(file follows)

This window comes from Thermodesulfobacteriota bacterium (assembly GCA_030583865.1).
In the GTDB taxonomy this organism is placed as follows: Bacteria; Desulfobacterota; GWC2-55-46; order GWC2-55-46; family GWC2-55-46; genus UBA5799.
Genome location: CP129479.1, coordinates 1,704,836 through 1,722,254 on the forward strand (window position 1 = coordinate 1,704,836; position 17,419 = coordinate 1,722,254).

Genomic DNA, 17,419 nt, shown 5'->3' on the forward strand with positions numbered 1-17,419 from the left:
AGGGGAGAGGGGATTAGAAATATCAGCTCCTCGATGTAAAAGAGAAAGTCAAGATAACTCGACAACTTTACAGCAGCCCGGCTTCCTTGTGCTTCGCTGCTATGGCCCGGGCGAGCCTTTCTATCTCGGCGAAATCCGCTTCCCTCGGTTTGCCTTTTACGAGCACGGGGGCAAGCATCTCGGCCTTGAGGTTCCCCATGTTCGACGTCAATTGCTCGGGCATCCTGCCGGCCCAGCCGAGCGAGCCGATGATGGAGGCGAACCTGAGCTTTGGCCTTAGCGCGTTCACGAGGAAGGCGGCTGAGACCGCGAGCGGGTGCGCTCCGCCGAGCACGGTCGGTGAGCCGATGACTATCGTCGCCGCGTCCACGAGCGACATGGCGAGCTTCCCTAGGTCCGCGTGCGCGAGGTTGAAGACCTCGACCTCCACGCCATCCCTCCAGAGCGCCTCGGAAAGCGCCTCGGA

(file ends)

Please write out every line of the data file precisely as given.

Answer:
This window comes from Thermodesulfobacteriota bacterium (assembly GCA_030583865.1).
In the GTDB taxonomy this organism is placed as follows: Bacteria; Desulfobacterota; GWC2-55-46; order GWC2-55-46; family GWC2-55-46; genus UBA5799.
Genome location: CP129479.1, coordinates 1,704,836 through 1,722,254 on the forward strand (window position 1 = coordinate 1,704,836; position 17,419 = coordinate 1,722,254).

Genomic DNA, 17,419 nt, shown 5'->3' on the forward strand with positions numbered 1-17,419 from the left:
AGGGGAGAGGGGATTAGAAATATCAGCTCCTCGATGTAAAAGAGAAAGTCAAGATAACTCGACAACTTTACAGCAGCCCGGCTTCCTTGTGCTTCGCTGCTATGGCCCGGGCGAGCCTTTCTATCTCGGCGAAATCCGCTTCCCTCGGTTTGCCTTTTACGAGCACGGGGGCAAGCATCTCGGCCTTGAGGTTCCCCATGTTCGACGTCAATTGCTCGGGCATCCTGCCGGCCCAGCCGAGCGAGCCGATGATGGAGGCGAACCTGAGCTTTGGCCTTAGCGCGTTCACGAGGAAGGCGGCTGAGACCGCGAGCGGGTGCGCTCCGCCGAGCACGGTCGGTGAGCCGATGACTATCGTCGCCGCGTCCACGAGCGACATGGCGAGCTTCCCTAGGTCCGCGTGCGCGAGGTTGAAGACCTCGACCTCCACGCCATCCCTCCAGAGCGCCTCGGAAAGCGCCTCGGA